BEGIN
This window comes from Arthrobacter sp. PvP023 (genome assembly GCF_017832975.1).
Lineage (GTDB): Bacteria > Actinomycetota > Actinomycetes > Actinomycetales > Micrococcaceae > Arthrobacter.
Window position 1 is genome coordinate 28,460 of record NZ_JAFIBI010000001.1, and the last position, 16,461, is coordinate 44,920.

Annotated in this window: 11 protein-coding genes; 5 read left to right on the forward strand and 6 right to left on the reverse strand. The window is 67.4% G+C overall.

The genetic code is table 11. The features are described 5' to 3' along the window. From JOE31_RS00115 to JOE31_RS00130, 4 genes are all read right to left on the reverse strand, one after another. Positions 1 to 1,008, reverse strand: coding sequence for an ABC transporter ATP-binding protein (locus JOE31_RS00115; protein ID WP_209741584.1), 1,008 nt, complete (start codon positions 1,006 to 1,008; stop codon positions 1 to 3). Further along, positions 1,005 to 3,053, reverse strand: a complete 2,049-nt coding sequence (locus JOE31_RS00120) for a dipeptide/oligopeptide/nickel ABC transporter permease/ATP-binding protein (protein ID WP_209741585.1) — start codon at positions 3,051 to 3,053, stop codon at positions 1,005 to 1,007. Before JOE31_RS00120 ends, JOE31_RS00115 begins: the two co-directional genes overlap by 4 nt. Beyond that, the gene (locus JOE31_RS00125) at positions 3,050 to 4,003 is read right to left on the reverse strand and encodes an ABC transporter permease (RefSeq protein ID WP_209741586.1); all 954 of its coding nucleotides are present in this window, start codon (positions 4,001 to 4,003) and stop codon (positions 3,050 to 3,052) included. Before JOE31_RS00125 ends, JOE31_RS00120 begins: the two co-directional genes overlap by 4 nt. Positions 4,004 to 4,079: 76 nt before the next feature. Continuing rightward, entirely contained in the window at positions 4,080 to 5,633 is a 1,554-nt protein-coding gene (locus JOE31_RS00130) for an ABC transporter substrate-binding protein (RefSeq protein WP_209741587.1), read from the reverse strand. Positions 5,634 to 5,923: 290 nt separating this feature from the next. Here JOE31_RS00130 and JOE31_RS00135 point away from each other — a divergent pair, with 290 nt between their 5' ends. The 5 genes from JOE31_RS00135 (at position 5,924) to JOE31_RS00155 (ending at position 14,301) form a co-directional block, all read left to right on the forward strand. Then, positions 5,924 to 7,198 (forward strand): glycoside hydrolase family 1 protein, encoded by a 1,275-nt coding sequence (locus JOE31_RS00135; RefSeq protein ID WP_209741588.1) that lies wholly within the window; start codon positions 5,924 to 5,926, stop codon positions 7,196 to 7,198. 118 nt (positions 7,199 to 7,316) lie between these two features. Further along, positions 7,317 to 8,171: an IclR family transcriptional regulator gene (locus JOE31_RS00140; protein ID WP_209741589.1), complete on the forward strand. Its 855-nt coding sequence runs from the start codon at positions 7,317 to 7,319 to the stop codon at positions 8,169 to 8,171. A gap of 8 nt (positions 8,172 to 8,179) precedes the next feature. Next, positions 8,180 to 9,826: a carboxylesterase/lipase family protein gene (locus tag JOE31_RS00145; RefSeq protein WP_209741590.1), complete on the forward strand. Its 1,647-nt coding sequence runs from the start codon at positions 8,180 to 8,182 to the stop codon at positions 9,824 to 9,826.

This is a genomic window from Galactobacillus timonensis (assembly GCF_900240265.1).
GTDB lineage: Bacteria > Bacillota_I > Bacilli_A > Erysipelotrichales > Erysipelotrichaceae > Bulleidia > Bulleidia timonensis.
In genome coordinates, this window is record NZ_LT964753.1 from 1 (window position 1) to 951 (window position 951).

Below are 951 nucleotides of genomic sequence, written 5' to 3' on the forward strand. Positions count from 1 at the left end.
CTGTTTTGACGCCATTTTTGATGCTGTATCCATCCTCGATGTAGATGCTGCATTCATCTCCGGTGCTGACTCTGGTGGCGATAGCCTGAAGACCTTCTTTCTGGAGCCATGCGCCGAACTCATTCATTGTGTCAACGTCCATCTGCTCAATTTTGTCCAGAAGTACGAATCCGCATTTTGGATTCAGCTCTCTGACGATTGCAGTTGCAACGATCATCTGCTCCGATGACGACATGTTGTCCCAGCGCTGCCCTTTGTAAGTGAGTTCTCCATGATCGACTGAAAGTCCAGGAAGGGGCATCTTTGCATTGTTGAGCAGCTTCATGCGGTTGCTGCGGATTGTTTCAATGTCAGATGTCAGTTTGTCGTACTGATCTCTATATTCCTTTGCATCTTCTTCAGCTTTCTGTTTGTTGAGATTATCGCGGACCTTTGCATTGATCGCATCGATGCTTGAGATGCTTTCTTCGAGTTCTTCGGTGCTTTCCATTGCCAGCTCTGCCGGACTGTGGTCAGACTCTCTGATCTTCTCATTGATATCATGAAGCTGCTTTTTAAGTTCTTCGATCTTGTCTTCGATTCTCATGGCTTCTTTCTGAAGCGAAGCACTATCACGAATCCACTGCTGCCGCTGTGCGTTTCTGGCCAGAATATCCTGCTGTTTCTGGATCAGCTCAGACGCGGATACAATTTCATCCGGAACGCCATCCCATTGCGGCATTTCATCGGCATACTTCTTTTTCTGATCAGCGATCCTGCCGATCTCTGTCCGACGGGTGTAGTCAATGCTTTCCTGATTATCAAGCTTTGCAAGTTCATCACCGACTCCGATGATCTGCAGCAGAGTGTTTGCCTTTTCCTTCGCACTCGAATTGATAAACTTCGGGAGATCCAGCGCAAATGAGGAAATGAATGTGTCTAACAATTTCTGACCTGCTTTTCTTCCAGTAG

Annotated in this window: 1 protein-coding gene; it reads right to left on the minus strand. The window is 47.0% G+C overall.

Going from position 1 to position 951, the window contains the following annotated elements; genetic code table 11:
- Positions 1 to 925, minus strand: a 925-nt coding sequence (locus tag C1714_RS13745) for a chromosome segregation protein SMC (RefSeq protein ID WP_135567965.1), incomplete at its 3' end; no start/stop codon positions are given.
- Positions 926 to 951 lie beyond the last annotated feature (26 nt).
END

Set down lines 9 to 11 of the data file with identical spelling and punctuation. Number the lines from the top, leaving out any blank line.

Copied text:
Below are 951 nucleotides of genomic sequence, written 5' to 3' on the forward strand. Positions count from 1 at the left end.
CTGTTTTGACGCCATTTTTGATGCTGTATCCATCCTCGATGTAGATGCTGCATTCATCTCCGGTGCTGACTCTGGTGGCGATAGCCTGAAGACCTTCTTTCTGGAGCCATGCGCCGAACTCATTCATTGTGTCAACGTCCATCTGCTCAATTTTGTCCAGAAGTACGAATCCGCATTTTGGATTCAGCTCTCTGACGATTGCAGTTGCAACGATCATCTGCTCCGATGACGACATGTTGTCCCAGCGCTGCCCTTTGTAAGTGAGTTCTCCATGATCGACTGAAAGTCCAGGAAGGGGCATCTTTGCATTGTTGAGCAGCTTCATGCGGTTGCTGCGGATTGTTTCAATGTCAGATGTCAGTTTGTCGTACTGATCTCTATATTCCTTTGCATCTTCTTCAGCTTTCTGTTTGTTGAGATTATCGCGGACCTTTGCATTGATCGCATCGATGCTTGAGATGCTTTCTTCGAGTTCTTCGGTGCTTTCCATTGCCAGCTCTGCCGGACTGTGGTCAGACTCTCTGATCTTCTCATTGATATCATGAAGCTGCTTTTTAAGTTCTTCGATCTTGTCTTCGATTCTCATGGCTTCTTTCTGAAGCGAAGCACTATCACGAATCCACTGCTGCCGCTGTGCGTTTCTGGCCAGAATATCCTGCTGTTTCTGGATCAGCTCAGACGCGGATACAATTTCATCCGGAACGCCATCCCATTGCGGCATTTCATCGGCATACTTCTTTTTCTGATCAGCGATCCTGCCGATCTCTGTCCGACGGGTGTAGTCAATGCTTTCCTGATTATCAAGCTTTGCAAGTTCATCACCGACTCCGATGATCTGCAGCAGAGTGTTTGCCTTTTCCTTCGCACTCGAATTGATAAACTTCGGGAGATCCAGCGCAAATGAGGAAATGAATGTGTCTAACAATTTCTGACCTGCTTTTCTTCCAGTAG

Annotated in this window: 1 protein-coding gene; it reads right to left on the minus strand. The window is 47.0% G+C overall.